I got into Curtis Sittenfeld because of the cover of American Wife, which featured a nostalgic photograph of a hopeful woman in a skirt, on a bike, against a backdrop of some arable crop – it could be corn, or maybe wheat – and sky. It made me think of Dorothy in Kansas, but all grown up and without the gaudy technicolour magic. I kept seeing that picture in the supermarket until I bought the book.
After that I read Curtis Sittenfeld’s first and second novels, and then I was left waiting for her next, which turned out to be Sisterland, which the postman handed over to me last week, as part of a parcel of books from my publisher. (Thank you Harriet.) I finished Sisterland last night and, as I expected, I loved it.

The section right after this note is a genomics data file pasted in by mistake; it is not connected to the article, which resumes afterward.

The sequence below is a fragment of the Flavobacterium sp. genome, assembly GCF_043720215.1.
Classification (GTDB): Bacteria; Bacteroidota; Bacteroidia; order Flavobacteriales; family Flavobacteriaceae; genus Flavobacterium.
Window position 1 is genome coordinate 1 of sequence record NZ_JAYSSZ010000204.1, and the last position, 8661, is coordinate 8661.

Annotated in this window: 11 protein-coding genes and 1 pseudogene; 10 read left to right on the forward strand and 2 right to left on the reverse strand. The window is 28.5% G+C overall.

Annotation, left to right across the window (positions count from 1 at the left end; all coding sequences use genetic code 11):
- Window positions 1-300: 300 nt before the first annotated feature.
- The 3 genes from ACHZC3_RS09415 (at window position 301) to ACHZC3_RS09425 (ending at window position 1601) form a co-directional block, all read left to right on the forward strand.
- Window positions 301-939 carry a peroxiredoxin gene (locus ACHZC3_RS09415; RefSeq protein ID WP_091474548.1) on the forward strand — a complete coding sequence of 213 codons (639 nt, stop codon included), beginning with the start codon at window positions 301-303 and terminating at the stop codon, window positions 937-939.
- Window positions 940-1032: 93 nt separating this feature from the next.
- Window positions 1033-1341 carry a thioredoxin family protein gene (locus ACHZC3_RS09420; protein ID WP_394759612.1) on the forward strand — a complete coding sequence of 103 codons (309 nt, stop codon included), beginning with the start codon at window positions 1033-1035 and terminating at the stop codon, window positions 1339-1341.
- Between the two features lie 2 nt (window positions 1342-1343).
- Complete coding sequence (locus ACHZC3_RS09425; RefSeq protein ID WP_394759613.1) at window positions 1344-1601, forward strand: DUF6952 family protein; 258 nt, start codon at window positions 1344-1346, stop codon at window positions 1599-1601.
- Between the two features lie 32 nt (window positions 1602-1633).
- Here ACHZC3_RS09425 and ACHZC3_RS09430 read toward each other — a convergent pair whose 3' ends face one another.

Like Curtis Sittenfeld’s other books, Sisterland is ostensibly about a story about a unique, even bizarre, situation but also, as if by sleight of hand – or, perhaps, in the shadowy room for manoeuvre created by a really strong hook – deals with something else. So American Wife answers the question, What is it like to be married to the President? And: What kind of woman ends up married to the President? But at the same time it tackles a number of other questions, which I can’t explicitly reveal without spoiling the book for you if you haven’t read it (in which case, get thee hence and tuck in), but which can be summarised as: what if you make a life-wrecking mistake when you are young? Can you recover, and if you do, will it still catch up with you anyway?